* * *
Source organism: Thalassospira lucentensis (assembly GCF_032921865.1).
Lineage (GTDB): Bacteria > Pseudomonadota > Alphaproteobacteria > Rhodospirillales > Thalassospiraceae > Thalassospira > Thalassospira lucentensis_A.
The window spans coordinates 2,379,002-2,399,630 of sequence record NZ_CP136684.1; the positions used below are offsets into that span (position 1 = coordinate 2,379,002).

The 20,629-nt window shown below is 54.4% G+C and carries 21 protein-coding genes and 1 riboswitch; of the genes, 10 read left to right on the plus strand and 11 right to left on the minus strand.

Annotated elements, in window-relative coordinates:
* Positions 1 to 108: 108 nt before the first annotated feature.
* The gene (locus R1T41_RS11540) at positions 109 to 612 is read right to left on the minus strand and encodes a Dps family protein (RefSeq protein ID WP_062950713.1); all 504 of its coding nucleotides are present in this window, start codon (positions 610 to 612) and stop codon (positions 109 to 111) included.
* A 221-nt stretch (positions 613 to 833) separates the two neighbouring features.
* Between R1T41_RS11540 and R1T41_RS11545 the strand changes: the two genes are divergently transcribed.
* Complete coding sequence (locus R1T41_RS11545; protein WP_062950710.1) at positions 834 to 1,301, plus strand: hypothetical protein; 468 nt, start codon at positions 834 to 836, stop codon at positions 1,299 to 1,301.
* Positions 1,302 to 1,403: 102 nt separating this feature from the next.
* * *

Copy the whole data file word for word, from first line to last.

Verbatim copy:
Source organism: Thalassospira lucentensis (assembly GCF_032921865.1).
Lineage (GTDB): Bacteria > Pseudomonadota > Alphaproteobacteria > Rhodospirillales > Thalassospiraceae > Thalassospira > Thalassospira lucentensis_A.
The window spans coordinates 2,379,002-2,399,630 of sequence record NZ_CP136684.1; the positions used below are offsets into that span (position 1 = coordinate 2,379,002).

The 20,629-nt window shown below is 54.4% G+C and carries 21 protein-coding genes and 1 riboswitch; of the genes, 10 read left to right on the plus strand and 11 right to left on the minus strand.

Annotated elements, in window-relative coordinates:
* Positions 1 to 108: 108 nt before the first annotated feature.
* The gene (locus R1T41_RS11540) at positions 109 to 612 is read right to left on the minus strand and encodes a Dps family protein (RefSeq protein ID WP_062950713.1); all 504 of its coding nucleotides are present in this window, start codon (positions 610 to 612) and stop codon (positions 109 to 111) included.
* A 221-nt stretch (positions 613 to 833) separates the two neighbouring features.
* Between R1T41_RS11540 and R1T41_RS11545 the strand changes: the two genes are divergently transcribed.
* Complete coding sequence (locus R1T41_RS11545; protein WP_062950710.1) at positions 834 to 1,301, plus strand: hypothetical protein; 468 nt, start codon at positions 834 to 836, stop codon at positions 1,299 to 1,301.
* Positions 1,302 to 1,403: 102 nt separating this feature from the next.